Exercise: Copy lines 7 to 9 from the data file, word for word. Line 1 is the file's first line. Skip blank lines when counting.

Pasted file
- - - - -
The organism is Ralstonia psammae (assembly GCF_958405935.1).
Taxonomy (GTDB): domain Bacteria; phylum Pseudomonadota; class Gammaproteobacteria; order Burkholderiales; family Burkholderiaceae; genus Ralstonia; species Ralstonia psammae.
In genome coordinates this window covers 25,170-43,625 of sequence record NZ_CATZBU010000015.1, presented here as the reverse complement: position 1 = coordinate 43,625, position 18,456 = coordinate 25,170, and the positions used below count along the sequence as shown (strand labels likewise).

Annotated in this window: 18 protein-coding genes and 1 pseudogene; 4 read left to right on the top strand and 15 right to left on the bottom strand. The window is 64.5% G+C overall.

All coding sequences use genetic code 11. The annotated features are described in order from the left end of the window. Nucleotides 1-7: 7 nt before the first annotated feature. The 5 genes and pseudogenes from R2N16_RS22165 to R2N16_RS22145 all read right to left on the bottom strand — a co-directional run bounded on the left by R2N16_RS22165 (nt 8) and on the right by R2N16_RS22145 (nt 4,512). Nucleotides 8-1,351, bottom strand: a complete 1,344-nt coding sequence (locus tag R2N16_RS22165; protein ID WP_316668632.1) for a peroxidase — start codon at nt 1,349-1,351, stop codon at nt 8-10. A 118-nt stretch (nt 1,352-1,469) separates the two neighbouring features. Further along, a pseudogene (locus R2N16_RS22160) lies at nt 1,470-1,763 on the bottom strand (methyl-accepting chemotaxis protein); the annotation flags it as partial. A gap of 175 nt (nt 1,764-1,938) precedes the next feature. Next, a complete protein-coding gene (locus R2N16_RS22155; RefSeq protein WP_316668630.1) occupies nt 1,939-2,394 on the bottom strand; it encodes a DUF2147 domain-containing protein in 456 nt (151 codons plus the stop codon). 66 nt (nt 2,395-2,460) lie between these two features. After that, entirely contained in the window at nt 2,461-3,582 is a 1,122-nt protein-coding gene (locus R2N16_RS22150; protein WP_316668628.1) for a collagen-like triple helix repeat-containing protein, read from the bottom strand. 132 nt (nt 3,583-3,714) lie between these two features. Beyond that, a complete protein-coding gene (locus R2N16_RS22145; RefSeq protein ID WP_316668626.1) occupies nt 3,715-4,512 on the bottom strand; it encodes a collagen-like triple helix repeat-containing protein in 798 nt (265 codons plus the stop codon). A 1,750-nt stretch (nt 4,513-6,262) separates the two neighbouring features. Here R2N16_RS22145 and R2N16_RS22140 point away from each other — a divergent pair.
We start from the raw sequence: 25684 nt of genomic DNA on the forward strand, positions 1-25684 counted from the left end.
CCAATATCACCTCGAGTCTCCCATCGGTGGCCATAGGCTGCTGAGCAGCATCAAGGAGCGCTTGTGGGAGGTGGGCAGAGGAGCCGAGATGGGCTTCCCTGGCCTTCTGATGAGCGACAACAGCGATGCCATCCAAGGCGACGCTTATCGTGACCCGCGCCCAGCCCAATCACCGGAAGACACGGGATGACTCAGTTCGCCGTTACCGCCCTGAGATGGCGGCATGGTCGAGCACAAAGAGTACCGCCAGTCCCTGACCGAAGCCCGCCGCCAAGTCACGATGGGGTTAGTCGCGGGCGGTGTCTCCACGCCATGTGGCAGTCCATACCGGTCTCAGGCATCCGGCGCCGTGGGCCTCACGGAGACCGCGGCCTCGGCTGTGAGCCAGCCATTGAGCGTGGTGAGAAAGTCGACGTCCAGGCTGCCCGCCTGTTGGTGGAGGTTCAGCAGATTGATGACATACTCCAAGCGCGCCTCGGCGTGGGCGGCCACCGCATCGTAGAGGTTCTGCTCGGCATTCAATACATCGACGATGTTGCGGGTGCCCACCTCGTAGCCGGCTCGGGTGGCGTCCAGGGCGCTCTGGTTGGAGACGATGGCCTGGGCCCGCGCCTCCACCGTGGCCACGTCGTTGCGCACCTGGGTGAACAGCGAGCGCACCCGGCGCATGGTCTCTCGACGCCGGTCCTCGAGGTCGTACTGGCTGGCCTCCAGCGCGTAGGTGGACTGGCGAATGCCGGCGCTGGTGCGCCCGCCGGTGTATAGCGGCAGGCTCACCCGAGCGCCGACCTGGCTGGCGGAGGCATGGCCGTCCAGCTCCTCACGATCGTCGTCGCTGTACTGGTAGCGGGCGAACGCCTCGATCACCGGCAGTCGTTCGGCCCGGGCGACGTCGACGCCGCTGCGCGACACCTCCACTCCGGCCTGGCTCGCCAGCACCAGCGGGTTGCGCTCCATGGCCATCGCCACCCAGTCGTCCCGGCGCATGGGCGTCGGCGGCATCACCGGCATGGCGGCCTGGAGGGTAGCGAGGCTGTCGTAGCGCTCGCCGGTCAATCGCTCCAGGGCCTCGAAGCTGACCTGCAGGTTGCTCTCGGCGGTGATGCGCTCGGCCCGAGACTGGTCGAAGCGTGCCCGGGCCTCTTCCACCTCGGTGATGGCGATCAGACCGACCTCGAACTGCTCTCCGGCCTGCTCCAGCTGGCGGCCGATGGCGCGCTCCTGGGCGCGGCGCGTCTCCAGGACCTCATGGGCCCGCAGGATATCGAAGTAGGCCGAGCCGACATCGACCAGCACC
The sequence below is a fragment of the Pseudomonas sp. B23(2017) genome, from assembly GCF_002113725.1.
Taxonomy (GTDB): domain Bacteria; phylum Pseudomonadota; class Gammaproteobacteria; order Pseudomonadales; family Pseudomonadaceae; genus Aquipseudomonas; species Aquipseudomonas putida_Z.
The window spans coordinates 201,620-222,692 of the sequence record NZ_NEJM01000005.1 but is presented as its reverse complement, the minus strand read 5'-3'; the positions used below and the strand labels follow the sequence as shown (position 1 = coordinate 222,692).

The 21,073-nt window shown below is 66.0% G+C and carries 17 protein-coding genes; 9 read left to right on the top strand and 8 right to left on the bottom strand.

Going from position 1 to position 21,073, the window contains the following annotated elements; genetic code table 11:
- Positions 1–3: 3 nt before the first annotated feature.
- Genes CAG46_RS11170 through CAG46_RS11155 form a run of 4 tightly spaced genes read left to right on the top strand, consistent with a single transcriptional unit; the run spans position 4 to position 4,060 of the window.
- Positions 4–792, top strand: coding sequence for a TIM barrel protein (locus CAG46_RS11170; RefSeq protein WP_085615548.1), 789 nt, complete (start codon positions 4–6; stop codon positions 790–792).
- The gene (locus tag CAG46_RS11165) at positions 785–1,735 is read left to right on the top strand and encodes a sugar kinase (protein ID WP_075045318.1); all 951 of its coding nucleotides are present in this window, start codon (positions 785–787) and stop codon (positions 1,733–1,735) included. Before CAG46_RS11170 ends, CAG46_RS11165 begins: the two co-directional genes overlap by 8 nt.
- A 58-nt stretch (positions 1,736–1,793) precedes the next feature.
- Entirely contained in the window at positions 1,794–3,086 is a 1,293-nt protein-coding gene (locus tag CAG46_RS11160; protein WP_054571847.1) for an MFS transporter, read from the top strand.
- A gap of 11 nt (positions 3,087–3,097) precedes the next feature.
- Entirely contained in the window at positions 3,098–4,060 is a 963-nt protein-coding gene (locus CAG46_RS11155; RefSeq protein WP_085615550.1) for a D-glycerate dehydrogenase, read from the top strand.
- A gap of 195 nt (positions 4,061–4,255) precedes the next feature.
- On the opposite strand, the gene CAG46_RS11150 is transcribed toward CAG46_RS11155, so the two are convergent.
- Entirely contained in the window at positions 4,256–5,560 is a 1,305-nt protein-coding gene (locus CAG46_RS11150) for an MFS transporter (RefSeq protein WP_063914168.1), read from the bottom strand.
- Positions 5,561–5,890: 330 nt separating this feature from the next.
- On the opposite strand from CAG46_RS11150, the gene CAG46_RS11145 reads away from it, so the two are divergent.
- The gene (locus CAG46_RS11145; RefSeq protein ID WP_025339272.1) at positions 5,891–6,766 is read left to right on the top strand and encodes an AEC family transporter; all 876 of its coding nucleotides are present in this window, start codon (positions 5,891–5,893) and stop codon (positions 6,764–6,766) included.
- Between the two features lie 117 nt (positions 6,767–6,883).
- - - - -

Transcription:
CCAATATCACCTCGAGTCTCCCATCGGTGGCCATAGGCTGCTGAGCAGCATCAAGGAGCGCTTGTGGGAGGTGGGCAGAGGAGCCGAGATGGGCTTCCCTGGCCTTCTGATGAGCGACAACAGCGATGCCATCCAAGGCGACGCTTATCGTGACCCGCGCCCAGCCCAATCACCGGAAGACACGGGATGACTCAGTTCGCCGTTACCGCCCTGAGATGGCGGCATGGTCGAGCACAAAGAGTACCGCCAGTCCCTGACCGAAGCCCGCCGCCAAGTCACGATGGGGTTAGTCGCGGGCGGTGTCTCCACGCCATGTGGCAGTCCATACCGGTCTCAGGCATCCGGCGCCGTGGGCCTCACGGAGACCGCGGCCTCGGCTGTGAGCCAGCCATTGAGCGTGGTGAGAAAGTCGACGTCCAGGCTGCCCGCCTGTTGGTGGAGGTTCAGCAGATTGATGACATACTCCAAGCGCGCCTCGGCGTGGGCGGCCACCGCATCGTAGAGGTTCTGCTCGGCATTCAATACATCGACGATGTTGCGGGTGCCCACCTCGTAGCCGGCTCGGGTGGCGTCCAGGGCGCTCTGGTTGGAGACGATGGCCTGGGCCCGCGCCTCCACCGTGGCCACGTCGTTGCGCACCTGGGTGAACAGCGAGCGCACCCGGCGCATGGTCTCTCGACGCCGGTCCTCGAGGTCGTACTGGCTGGCCTCCAGCGCGTAGGTGGACTGGCGAATGCCGGCGCTGGTGCGCCCGCCGGTGTATAGCGGCAGGCTCACCCGAGCGCCGACCTGGCTGGCGGAGGCATGGCCGTCCAGCTCCTCACGATCGTCGTCGCTGTACTGGTAGCGGGCGAACGCCTCGATCACCGGCAGTCGTTCGGCCCGGGCGACGTCGACGCCGCTGCGCGACACCTCCACTCCGGCCTGGCTCGCCAGCACCAGCGGGTTGCGCTCCATGGCCATCGCCACCCAGTCGTCCCGGCGCATGGGCGTCGGCGGCATCACCGGCATGGCGGCCTGGAGGGTAGCGAGGCTGTCGTAGCGCTCGCCGGTCAATCGCTCCAGGGCCTCGAAGCTGACCTGCAGGTTGCTCTCGGCGGTGATGCGCTCGGCCCGAGACTGGTCGAAGCGTGCCCGGGCCTCTTCCACCTCGGTGATGGCGATCAGACCGACCTCGAACTGCTCTCCGGCCTGCTCCAGCTGGCGGCCGATGGCGCGCTCCTGGGCGCGGCGCGTCTCCAGGACCTCATGGGCCCGCAGGATATCGAAGTAGGCCGAGCCGACATCGACCAGCACC
The sequence below is a fragment of the Pseudomonas sp. B23(2017) genome, from assembly GCF_002113725.1.
Taxonomy (GTDB): domain Bacteria; phylum Pseudomonadota; class Gammaproteobacteria; order Pseudomonadales; family Pseudomonadaceae; genus Aquipseudomonas; species Aquipseudomonas putida_Z.